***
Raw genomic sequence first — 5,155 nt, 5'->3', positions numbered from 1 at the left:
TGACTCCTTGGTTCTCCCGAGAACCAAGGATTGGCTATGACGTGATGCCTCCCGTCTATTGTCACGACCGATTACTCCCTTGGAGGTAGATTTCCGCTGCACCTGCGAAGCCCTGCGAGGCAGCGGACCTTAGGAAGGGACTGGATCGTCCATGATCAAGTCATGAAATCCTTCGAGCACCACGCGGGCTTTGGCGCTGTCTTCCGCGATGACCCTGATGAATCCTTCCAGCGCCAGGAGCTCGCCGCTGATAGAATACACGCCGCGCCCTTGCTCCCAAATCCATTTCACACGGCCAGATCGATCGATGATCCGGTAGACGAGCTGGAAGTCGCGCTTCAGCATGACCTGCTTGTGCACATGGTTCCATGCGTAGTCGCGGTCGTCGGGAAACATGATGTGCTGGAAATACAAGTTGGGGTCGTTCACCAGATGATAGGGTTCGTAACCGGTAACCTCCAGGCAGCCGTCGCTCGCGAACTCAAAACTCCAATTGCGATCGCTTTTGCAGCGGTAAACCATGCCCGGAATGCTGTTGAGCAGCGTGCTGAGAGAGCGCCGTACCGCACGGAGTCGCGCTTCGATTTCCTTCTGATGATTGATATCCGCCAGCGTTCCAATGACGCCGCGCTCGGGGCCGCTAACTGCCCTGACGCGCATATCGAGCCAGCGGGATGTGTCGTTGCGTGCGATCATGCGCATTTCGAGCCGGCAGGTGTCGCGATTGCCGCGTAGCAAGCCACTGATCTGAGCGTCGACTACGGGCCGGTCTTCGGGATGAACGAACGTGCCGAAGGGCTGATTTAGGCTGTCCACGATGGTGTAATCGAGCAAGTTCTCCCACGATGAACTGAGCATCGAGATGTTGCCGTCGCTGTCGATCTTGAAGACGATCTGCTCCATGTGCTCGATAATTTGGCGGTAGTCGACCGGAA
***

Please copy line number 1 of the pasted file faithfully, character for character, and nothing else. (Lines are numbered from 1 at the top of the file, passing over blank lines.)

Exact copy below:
Raw genomic sequence first — 5,155 nt, 5'->3', positions numbered from 1 at the left: